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Plunging

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Plunging is the method used to take couched threads through to the reverse of the fabric where they are secured in place.  It is predominantly used for metal threads but can be used for any thick thread which does not readily pass through to the reverse of the fabric.  This entry also demonstrates how to tie back the plunged threads: this means securing them on the reverse of the fabric.

The alternative to plunging is to cut the thread off and secure it with a double couching stitch near the end.  This is less secure than plunging it and some threads will fray over time but it is a less time-consuming method of finishing thread.

Historically, threads were sometimes pasted onto the back of the fabric.  This is obviously quicker than stitching them in place, but runs the risk of the glue bleeding through to the front of the fabric or the chemicals within it adversely affecting the fabric.

The use of plunging certainly dates to the 19th century as the 1867 text Church embroidery, ancient and modern describes its use, including the type of needle used to pierce the fabric.  Metal threads were in common use at various points prior to this, but there is little documentary evidence to indicate whether the ends were cut or plunged.  The term ‘plunging’ is first used in print in the 1970s.

Plunging is generously sponsored by Carol Tewes Ganse in honour of all past, present and future RSN Tutors.

Method

You will need two needles: a chenille needle (which has a large eye suitable to accommodate thicker threads and a sharp point for precision plunging) and a curved needle (which means the stitching can catch the backing fabric when tying back without the puncturing the gold threads or showing on the surface).
Plunge each couching thread separately to achieve a more desirable shaping.
For the lasso method, use a strong thread such as buttonhole thread. The lasso can be waxed to increase strength and durability.

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1

Leave a tail of the couched thread to be plunged, it should be at least 3cm long.

2

Option 1: Use an empty chenille needle.
Option 2: Create a lasso by cutting a short length of strong thread, then thread each end into opposite sides of the eye of a chenille needle.

3

With the point of the chenille needle, locate the point you wish to plunge the couched thread. Make sure this is in line with the couched thread.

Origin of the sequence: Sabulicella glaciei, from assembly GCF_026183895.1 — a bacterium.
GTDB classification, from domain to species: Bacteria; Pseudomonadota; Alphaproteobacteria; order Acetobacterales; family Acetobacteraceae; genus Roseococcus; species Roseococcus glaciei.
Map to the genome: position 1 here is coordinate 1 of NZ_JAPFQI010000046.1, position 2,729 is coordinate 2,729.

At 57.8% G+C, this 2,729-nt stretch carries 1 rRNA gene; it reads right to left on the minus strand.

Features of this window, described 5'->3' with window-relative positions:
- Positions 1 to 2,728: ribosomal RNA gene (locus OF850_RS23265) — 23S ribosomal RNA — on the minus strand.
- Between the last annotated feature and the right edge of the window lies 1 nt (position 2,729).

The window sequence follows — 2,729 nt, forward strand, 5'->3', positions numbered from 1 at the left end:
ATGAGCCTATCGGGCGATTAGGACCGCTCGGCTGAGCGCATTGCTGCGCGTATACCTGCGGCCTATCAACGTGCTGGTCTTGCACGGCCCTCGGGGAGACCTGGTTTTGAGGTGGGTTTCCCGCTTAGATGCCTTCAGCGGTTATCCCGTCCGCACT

4

Begin to take the needle down through the fabric leaving the loop of the lasso or the eye of the needle visible, and thread in the tail end of the couched thread. Tweezers may be helpful if you find it awkward.

5

Support the fabric either side of the needle with your index and middle fingers, then pull the needle down and force the couched thread below the surface. If using a lasso it often helps to ease the fabric threads apart by using a circular motion when pulling the threads through, particularly on tighter woven fabrics.

6

Repeat to take all the desired threads to the back of the fabric. Plunge each couching thread separately, even if stitched in pairs on the surface.

7

Now tie back the plunged threads.  Bend the plunged threads back so that they lie directly under where they were couched (this can be done in pairs).  Fasten on a length of sewing machine thread in a curved needle and bring your needle up at the point where the gold was plunged.  Use a whipping motion of small stitches underneath the gold to catch the backing fabric and angled stitches on the surface, pull your thread taut to secure the gold threads. Continue for approximately 1cm, then whip back in the opposite direction.  Finish off the sewing machine thread securely and trim the tail end of the gold.

Plunging

Structure of stitch

Common uses

Where there is a gap in the design which is being couched, plunging can be used to take a thread through to the back at the end of one area, and then brought through to the front (in effect plunged from the back of the fabric to the front) to start a new area.

Embroidery Techniques

Related Stitches

Identifying Plunging

Usually threads that have a core or threads that may fray would be plunged to the back rather than cut off on the surface.

References

  • Tracy A Franklin, New ideas in goldwork (2002) , p.37
  • Grace Christie, Embroidery and tapestry weaving; a practical textbook of design and workmanship (1906) , p.252
  • Anastasia Marice Dolby, Church embroidery, ancient and modern (1867) , p.132

Examples of Plunging

Goldwork pomegranate

The image shows the gold passing before it has been plunged